Friday, October 29, 2010

“. . . you will look Lawyerly.”

Judge Chamberlain Haller admonishes Vincent “Vinny” LaGuardia Gambini for not wearing the appropriate attire to court. This year, as last year, my wife and I will look lawyerly on All Hallow’s Eve. We are going to subject ourselves to the continuing and rapid degradation of Western Society. We are dressing up as Harvey Birdman, Attorney at Law, and Birdgirl, his trusty legal sidekick.

We are going to the downtown area, getting a corner window seat at a busy intersection, and will watch the parade of party go-ers, clubbers, and costumed youth. We expect to comment, laugh, and look, “visually, with our eyes” at the amazing, clever, cute, and sordid. We will leave with more social distaste than we need. We will leave with more social conversation than can fill a public forum outside of Post Office sidewalks.

This display of First Amendment rights will be the most colorful (outside of a gay-rights parade in NYC), joyful (outside of African-American newscasters when President Obama was elected), and irreverent (outside of an Islam-excepted-moratorium-on-national-prayer-at-a-breakfast). And we’re going to watch the spectacle with front row seats . . . while looking lawyerly.

Thursday, October 28, 2010

Your Reputation Proceeds Me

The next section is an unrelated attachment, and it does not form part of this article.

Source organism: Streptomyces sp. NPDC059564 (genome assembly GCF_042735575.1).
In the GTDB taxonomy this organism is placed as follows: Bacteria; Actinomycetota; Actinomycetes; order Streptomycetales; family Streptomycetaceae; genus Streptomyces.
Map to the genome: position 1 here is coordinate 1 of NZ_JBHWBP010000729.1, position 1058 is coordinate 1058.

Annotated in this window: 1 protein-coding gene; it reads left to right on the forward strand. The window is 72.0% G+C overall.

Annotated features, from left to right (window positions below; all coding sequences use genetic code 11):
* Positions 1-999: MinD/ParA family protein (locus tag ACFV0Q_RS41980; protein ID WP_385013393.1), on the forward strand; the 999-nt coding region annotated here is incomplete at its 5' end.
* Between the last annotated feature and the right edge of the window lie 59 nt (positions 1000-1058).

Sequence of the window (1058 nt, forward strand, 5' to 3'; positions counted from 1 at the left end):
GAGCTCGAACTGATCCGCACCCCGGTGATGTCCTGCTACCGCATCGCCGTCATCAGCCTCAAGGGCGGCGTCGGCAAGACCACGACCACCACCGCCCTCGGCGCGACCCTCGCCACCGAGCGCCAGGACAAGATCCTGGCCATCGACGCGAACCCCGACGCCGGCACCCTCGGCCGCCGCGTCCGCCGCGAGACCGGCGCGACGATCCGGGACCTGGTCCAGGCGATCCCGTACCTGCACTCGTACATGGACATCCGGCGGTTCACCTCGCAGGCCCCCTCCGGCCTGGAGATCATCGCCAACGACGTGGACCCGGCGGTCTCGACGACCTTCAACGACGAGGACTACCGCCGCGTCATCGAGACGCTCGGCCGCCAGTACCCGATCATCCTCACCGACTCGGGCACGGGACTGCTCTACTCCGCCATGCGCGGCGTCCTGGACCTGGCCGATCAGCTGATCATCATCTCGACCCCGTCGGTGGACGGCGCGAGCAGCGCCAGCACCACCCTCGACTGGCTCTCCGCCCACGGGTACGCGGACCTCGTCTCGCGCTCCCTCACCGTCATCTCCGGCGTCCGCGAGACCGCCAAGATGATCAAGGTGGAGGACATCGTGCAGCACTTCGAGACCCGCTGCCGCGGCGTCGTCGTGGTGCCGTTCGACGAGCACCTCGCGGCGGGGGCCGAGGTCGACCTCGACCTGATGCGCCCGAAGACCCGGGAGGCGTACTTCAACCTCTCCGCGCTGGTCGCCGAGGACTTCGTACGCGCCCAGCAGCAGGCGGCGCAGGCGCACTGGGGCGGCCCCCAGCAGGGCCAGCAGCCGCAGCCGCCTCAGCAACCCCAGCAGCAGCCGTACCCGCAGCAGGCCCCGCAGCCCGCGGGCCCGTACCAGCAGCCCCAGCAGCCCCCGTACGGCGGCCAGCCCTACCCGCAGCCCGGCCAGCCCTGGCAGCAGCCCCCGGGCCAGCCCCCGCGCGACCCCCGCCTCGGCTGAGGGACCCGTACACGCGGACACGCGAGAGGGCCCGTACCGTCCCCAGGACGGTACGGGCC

I received a call from a prospective client a few weeks ago. The person called on the second to last day of the statute of limitations (SOL). (A statute of limitation is a legal cutoff date that bars any action after that date.) He tells me of his problem, and his desire in the action, and of his previous experience with an attorney . . .

He had an attorney on the case for the last year. He had an attorney on the case for the entire time before the SOL. He had an attorney that would not return his calls. He had an attorney that too many people in need are familiar with. He had an attorney that gave the rest of us a bad name.

Will I neglect a case in the future? Probably. Will I make mistakes that do not serve my clients interest? Almost guaranteed. Will I leave my client wondering why attorneys are so unhelpful and so highly paid? I pray I never do.

Everything I do as a professional is an advertisement for my ability to serve others. If I'm late to my dentist appointment, or worse yet (depending of your view) drunk at a baseball game, I'm telling the world, "I can help you, although you can't rely on my word, and you can't count on my controlling myself."

You, attorney that has ignored your client; or taken advantage of them financially; or encouraged divorce to make a quick buck, your reputation "proceeds" me. And I'm fighting to renew the profession's reputation without having had a chance to display it.